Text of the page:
A general warranty deed in Texas contains both express and implied warranties. The Texas statutory form for a conveyance of real property, provided in Sec. 5.022 of the Texas Statutes, will convey a fee simple estate in real property with a covenant of general warranty. A covenant of general warranty binds the grantor to warrant and forever defend the property being conveyed to the grantee against every person lawfully claiming or to claim the same against the property, or any part thereof. The parties to a conveyance may insert any clause or use any form for a warranty deed not in contravention of law (Sec. 5.022). Unless a warranty deed provides otherwise, the use of the words "grant" or "convey" implies only that the grantor and the grantor's heirs covenant to the grantee and the grantee's heirs or assigns (1) That previous to the execution of the conveyance, the grantor has not conveyed the estate or any interest in the estate to any person other than the grantee and (2) that at the time of execution of the conveyance, the estate was free from encumbrances (Sec. 5.023). A general warranty deed is a commonly used real estate deed in Texas.
To be effectively recorded by a county clerk in this state, a warranty deed must first be eligible for recording and then recorded in the county where the property is located. A warranty deed must contain the grantor's original signature. In order to be recorded, the instrument is required to have been acknowledged, sworn to with a jurat, or proved according to law (Sec. 12.001a). Any instrument conveying real property may not be recorded unless it is signed and acknowledged or sworn to by the grantor in the presence of two or more credible witnesses or acknowledged and sworn to before and certified by an officer authorized to take acknowledgments or oaths (Sec. 12.001b). If a warranty deed is acknowledged before a notary public in another state, it will be invalid if it does not have an official seal attached only if the jurisdiction in which the acknowledgment was taken requires the notary public to attach an official seal (Sec. 12.001d).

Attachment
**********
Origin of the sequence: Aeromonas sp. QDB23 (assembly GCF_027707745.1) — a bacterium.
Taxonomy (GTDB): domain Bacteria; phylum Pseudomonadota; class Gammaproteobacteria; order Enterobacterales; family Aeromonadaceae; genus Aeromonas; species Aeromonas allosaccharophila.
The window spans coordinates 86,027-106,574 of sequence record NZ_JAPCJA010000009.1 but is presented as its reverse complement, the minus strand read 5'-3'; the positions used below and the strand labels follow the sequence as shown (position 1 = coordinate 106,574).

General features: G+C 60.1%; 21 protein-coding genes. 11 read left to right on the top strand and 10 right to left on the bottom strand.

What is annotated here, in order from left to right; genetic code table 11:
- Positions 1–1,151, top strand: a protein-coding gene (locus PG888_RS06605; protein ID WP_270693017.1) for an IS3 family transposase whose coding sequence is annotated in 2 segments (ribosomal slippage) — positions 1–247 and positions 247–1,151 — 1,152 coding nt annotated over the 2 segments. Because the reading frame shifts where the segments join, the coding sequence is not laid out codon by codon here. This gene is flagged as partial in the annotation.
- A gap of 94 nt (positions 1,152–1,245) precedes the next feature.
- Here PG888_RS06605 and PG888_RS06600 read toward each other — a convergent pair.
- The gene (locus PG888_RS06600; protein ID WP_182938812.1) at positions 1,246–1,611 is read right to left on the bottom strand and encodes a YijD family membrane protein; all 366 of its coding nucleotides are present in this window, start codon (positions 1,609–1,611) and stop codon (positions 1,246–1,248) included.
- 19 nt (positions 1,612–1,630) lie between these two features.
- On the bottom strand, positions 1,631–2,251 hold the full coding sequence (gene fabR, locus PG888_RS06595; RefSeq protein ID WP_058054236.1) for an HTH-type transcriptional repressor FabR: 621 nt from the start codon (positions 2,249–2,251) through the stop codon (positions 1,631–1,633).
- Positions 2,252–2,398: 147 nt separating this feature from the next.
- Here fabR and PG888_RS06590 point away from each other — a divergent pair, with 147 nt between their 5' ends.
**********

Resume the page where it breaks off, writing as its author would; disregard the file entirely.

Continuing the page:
A warranty deed in Texas is void as to a creditor or subsequent purchaser for valuable consideration without notice unless the deed has been acknowledged, sworn to, or proved and filed for record (Sec. 13.001). The unrecorded warranty deed will be binding on the parties to the instrument, on the party's heirs, and on a subsequent purchaser who does not pay a valuable consideration or who has notice of the instrument (Sec. 13.001c). When a warranty deed is properly recorded in the county where the property is located, it will be notice to all persons of the existence of the instrument and is subject to inspection by the public (Sec. 13.002).
Deeds.com Texas Warranty Deed Forms Have Been Updated as Recently as Thursday April 12, 2018